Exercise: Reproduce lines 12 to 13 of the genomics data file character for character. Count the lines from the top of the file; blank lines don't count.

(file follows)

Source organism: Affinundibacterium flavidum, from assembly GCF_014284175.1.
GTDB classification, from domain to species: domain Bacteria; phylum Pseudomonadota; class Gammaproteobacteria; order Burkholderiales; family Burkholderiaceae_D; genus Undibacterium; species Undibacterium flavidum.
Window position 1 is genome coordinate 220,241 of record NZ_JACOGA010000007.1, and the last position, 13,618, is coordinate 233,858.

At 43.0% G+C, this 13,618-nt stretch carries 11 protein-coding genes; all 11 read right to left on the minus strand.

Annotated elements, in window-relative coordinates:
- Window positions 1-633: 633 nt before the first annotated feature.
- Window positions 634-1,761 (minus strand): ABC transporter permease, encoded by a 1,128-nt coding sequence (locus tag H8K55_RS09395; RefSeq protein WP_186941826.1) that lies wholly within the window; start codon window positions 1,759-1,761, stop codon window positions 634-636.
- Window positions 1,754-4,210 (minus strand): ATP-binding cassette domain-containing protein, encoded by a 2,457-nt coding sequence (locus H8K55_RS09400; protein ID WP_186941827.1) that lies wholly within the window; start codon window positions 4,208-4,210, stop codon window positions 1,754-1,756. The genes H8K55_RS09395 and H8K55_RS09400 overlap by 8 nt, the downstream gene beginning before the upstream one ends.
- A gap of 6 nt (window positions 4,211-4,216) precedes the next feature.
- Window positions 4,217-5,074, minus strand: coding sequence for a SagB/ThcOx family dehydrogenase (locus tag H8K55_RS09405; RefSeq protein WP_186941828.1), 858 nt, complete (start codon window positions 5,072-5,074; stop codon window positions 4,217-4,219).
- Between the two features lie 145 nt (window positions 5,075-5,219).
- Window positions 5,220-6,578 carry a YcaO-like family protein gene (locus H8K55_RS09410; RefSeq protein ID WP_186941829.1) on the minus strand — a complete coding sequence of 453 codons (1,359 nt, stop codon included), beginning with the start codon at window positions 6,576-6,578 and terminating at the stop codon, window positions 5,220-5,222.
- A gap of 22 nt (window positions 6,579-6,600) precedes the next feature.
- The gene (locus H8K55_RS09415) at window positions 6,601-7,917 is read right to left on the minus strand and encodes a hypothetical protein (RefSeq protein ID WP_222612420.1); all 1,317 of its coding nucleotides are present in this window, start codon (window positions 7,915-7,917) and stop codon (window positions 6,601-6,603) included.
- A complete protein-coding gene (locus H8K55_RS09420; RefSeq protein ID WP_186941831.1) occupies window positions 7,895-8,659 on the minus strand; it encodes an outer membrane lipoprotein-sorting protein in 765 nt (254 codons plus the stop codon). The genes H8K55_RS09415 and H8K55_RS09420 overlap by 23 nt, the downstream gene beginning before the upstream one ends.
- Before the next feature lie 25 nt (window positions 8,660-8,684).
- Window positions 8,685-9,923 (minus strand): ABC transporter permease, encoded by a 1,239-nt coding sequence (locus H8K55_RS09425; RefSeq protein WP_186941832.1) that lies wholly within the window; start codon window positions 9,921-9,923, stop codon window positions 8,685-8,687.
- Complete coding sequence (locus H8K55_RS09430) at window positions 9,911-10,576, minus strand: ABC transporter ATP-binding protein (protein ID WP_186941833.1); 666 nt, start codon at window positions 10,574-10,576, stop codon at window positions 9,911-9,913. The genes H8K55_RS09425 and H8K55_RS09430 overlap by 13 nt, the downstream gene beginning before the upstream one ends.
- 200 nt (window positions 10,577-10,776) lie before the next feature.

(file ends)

- Window positions 5,220-6,578 carry a YcaO-like family protein gene (locus H8K55_RS09410; RefSeq protein ID WP_186941829.1) on the minus strand — a complete coding sequence of 453 codons (1,359 nt, stop codon included), beginning with the start codon at window positions 6,576-6,578 and terminating at the stop codon, window positions 5,220-5,222.
- A gap of 22 nt (window positions 6,579-6,600) precedes the next feature.